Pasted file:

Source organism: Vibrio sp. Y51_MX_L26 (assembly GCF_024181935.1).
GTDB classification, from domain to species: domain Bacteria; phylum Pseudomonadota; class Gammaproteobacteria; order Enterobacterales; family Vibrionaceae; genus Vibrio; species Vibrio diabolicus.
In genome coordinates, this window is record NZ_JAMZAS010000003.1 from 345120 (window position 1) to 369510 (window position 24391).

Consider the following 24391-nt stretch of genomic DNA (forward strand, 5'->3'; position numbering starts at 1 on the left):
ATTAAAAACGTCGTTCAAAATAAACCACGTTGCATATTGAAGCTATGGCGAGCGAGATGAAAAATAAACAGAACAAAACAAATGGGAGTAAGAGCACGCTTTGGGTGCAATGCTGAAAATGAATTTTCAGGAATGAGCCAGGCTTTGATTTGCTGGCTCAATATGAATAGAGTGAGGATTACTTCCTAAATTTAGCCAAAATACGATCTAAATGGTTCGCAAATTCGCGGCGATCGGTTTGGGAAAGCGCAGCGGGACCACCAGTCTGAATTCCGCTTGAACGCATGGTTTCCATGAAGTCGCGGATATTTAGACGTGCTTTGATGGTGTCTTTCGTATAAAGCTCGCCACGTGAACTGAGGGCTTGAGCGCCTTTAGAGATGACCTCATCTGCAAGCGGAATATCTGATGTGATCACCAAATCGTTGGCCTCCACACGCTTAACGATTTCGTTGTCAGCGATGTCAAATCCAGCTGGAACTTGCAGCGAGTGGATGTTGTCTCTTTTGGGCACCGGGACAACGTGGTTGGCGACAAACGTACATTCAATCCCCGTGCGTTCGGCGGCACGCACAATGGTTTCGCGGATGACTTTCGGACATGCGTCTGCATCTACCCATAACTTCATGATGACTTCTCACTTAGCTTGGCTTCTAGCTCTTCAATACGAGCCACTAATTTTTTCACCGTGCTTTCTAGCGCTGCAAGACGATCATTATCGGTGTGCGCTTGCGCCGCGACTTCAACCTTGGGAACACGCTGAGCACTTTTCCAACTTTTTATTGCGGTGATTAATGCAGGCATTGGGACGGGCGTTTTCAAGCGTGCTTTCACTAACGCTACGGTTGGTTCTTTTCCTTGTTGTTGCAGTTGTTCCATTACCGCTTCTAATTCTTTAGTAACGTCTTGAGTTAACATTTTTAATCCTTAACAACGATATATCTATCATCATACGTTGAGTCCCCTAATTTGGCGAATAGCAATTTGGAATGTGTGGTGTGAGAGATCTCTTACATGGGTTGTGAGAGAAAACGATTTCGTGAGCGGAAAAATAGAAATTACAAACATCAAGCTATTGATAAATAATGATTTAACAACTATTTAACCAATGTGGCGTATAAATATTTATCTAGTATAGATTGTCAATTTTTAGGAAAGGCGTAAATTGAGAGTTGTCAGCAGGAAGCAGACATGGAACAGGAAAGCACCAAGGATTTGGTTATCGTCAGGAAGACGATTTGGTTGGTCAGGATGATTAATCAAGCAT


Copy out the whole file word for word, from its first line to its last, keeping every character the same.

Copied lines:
Source organism: Vibrio sp. Y51_MX_L26 (assembly GCF_024181935.1).
GTDB classification, from domain to species: domain Bacteria; phylum Pseudomonadota; class Gammaproteobacteria; order Enterobacterales; family Vibrionaceae; genus Vibrio; species Vibrio diabolicus.
In genome coordinates, this window is record NZ_JAMZAS010000003.1 from 345120 (window position 1) to 369510 (window position 24391).

Consider the following 24391-nt stretch of genomic DNA (forward strand, 5'->3'; position numbering starts at 1 on the left):
ATTAAAAACGTCGTTCAAAATAAACCACGTTGCATATTGAAGCTATGGCGAGCGAGATGAAAAATAAACAGAACAAAACAAATGGGAGTAAGAGCACGCTTTGGGTGCAATGCTGAAAATGAATTTTCAGGAATGAGCCAGGCTTTGATTTGCTGGCTCAATATGAATAGAGTGAGGATTACTTCCTAAATTTAGCCAAAATACGATCTAAATGGTTCGCAAATTCGCGGCGATCGGTTTGGGAAAGCGCAGCGGGACCACCAGTCTGAATTCCGCTTGAACGCATGGTTTCCATGAAGTCGCGGATATTTAGACGTGCTTTGATGGTGTCTTTCGTATAAAGCTCGCCACGTGAACTGAGGGCTTGAGCGCCTTTAGAGATGACCTCATCTGCAAGCGGAATATCTGATGTGATCACCAAATCGTTGGCCTCCACACGCTTAACGATTTCGTTGTCAGCGATGTCAAATCCAGCTGGAACTTGCAGCGAGTGGATGTTGTCTCTTTTGGGCACCGGGACAACGTGGTTGGCGACAAACGTACATTCAATCCCCGTGCGTTCGGCGGCACGCACAATGGTTTCGCGGATGACTTTCGGACATGCGTCTGCATCTACCCATAACTTCATGATGACTTCTCACTTAGCTTGGCTTCTAGCTCTTCAATACGAGCCACTAATTTTTTCACCGTGCTTTCTAGCGCTGCAAGACGATCATTATCGGTGTGCGCTTGCGCCGCGACTTCAACCTTGGGAACACGCTGAGCACTTTTCCAACTTTTTATTGCGGTGATTAATGCAGGCATTGGGACGGGCGTTTTCAAGCGTGCTTTCACTAACGCTACGGTTGGTTCTTTTCCTTGTTGTTGCAGTTGTTCCATTACCGCTTCTAATTCTTTAGTAACGTCTTGAGTTAACATTTTTAATCCTTAACAACGATATATCTATCATCATACGTTGAGTCCCCTAATTTGGCGAATAGCAATTTGGAATGTGTGGTGTGAGAGATCTCTTACATGGGTTGTGAGAGAAAACGATTTCGTGAGCGGAAAAATAGAAATTACAAACATCAAGCTATTGATAAATAATGATTTAACAACTATTTAACCAATGTGGCGTATAAATATTTATCTAGTATAGATTGTCAATTTTTAGGAAAGGCGTAAATTGAGAGTTGTCAGCAGGAAGCAGACATGGAACAGGAAAGCACCAAGGATTTGGTTATCGTCAGGAAGACGATTTGGTTGGTCAGGATGATTAATCAAGCAT